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43 confirmed measles cases in Clark Co. outbreak, including child who had one MMR vaccine – KATU

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43 confirmed measles cases in Clark Co. outbreak, including child who had one MMR vaccine – KATU

FILE – This Feb. 6, 2015, file photo, shows a measles, mumps and rubella vaccine on a countertop at a pediatrics clinic in Greenbrae, Calif. A measles outbreak near Portland has sickened dozens of people in Oregon and Washington, with several more cases suspected, and public health officials scrambling to contain the virus say low vaccination rates are making the situation worse. Clark County Public Health said Sunday, Jan. 28, 2019, that the majority of the cases involve children younger than 10. (AP Photo/Eric Risberg, File)

VANCOUVER, Wash. –Health officials say there are now 43 confirmed cases of measles in the Clark County outbreak, including one person who had one dose of the MMR vaccine.

Authorities say they are also looking at 8 suspected cases of the virus.

Clark County Public Health said most of the patients are children under 10 years old, ten cases involve kids ages 11 to 18 and one case is in an adult between the ages of 19 and 29.

Of the cases, 37 people were not immunized and five cases are not verified to have had the vaccine. One of the patients received one of the two doses of the MMR vaccine.

The CDC says one dose of the MMR vaccine is 93 percent effective, while having two doses of the vaccine is 97 percent effective.

Children typically receive the first MMR vaccine at one year to 15 months old, and the second dose from 4 to 6 years of age.

The patients visited several public places while contagious – including the Portland International Airport and Moda Center – and could have exposed thousands of other people to the virus. | FULL LIST OF EXPOSURE SITES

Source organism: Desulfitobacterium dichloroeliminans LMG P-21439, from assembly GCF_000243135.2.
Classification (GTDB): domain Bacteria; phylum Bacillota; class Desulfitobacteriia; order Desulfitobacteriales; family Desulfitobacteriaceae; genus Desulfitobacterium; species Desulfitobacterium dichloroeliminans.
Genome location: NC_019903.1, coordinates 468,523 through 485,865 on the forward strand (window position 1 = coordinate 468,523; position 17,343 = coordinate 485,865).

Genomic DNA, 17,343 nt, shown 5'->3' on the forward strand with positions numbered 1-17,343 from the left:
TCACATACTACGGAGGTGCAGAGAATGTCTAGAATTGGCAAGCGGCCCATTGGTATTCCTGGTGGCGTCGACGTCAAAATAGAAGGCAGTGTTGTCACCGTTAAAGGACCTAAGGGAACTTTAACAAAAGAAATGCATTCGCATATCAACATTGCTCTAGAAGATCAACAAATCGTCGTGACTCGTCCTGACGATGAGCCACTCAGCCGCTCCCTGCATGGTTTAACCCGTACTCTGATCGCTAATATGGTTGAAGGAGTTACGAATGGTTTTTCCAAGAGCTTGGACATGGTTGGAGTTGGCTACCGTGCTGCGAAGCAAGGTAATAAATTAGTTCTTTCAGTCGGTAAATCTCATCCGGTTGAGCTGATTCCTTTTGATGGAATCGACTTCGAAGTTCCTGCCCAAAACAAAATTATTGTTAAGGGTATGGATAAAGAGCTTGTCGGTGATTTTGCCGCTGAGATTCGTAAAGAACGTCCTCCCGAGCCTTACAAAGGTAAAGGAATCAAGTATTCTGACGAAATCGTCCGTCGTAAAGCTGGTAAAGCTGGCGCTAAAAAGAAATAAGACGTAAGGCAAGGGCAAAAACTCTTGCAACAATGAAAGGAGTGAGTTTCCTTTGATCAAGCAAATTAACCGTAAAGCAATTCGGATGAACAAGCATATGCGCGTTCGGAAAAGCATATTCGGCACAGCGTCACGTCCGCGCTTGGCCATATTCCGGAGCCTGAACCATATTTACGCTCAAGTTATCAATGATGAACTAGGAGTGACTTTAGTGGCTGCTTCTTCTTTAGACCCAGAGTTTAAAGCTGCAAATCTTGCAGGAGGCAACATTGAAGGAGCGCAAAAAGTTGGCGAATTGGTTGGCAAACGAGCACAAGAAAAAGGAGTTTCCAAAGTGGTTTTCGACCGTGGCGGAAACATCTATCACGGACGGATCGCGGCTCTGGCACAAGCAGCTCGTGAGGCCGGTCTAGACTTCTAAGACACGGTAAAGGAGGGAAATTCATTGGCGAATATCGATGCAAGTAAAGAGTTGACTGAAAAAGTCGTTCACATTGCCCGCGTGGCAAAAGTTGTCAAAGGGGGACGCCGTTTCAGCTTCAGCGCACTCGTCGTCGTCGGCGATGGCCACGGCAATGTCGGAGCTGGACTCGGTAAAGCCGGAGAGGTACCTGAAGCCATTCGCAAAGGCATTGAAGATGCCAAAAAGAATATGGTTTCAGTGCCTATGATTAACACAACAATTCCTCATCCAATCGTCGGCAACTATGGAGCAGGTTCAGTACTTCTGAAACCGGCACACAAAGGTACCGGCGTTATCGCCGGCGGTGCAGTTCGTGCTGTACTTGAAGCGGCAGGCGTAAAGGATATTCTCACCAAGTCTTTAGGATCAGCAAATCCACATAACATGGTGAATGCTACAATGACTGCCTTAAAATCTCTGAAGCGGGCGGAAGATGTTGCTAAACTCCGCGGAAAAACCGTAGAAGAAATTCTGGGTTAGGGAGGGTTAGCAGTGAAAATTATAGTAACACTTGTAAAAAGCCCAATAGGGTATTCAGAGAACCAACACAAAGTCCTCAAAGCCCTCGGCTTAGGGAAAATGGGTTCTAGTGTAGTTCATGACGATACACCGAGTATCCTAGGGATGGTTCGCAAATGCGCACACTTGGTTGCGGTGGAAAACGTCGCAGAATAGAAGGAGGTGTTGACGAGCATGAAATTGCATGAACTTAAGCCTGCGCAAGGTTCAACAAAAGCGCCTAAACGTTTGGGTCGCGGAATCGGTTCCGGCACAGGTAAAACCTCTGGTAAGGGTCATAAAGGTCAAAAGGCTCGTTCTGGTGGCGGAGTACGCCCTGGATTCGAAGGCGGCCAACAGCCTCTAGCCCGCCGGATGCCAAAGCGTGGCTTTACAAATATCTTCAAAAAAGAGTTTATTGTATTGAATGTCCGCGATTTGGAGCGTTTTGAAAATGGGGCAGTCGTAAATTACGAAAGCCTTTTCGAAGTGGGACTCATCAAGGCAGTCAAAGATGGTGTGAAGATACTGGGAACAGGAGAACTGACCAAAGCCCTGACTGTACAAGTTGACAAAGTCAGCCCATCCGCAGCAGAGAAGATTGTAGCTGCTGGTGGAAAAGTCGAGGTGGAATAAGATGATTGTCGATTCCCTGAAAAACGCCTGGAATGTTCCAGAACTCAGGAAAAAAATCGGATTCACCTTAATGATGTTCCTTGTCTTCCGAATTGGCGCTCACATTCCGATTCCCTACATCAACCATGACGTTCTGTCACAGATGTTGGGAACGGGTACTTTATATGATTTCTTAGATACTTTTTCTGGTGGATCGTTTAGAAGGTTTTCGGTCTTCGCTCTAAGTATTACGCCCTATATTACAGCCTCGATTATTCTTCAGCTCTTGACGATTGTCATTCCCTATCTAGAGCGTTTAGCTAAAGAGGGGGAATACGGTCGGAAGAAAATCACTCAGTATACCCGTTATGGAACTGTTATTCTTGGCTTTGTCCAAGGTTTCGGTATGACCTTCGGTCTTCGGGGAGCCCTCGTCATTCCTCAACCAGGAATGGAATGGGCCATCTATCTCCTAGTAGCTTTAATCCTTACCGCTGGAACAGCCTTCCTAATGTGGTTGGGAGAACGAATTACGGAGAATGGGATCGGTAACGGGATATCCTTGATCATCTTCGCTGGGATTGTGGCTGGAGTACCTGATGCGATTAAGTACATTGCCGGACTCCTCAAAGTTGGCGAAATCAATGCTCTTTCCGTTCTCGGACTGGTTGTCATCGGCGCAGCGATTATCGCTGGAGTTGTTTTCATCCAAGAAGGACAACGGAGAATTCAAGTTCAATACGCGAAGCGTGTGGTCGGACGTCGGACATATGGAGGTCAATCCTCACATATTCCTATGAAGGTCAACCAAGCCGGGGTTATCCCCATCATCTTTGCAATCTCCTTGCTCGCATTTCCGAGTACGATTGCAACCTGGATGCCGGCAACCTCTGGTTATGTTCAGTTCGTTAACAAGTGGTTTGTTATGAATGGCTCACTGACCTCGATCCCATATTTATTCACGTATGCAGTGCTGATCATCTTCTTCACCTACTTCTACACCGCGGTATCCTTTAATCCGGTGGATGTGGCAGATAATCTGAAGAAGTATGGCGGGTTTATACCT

“Measles can be so contagious that you can be in a room, and if you’re susceptible, two hours after someone with measles left, and still get the disease,” said Dr. Alan Melnick, the director of public health for Clark County.

Measles symptoms begin with a mild fever, cough, runny nose and red eyes, followed by a rash.

If you or your child went to one of the possible exposure sites and show signs of measles, call your health care provider before coming in so they can limit exposing anyone else in the waiting room.

Oregon residents can visit the Oregon Health Authority website to find out if they’re vaccinated.

“Most people are immunized, but again measles does have a way of finding people who aren’t. It’s the most contagious human disease we know about,” Dr. Paul Lewis with Multnomah County Health said.

Dr. Lewis says if you have a child under the age of 1 that you are concerned about, you can talk to your healthcare provider about getting the vaccine early. You should also check with any daycare your child attends to make sure they require their workers to be up to date on immunizations.

If you have any further questions about the measles, call your local health department:

  • Clark County Public Health: (360) 397-8021
  • Clackamas County Public Health: (503) 655-8411
  • Multnomah County Public Health: (503) 988-3406
  • Washington County Public Health: (503) 846-3594

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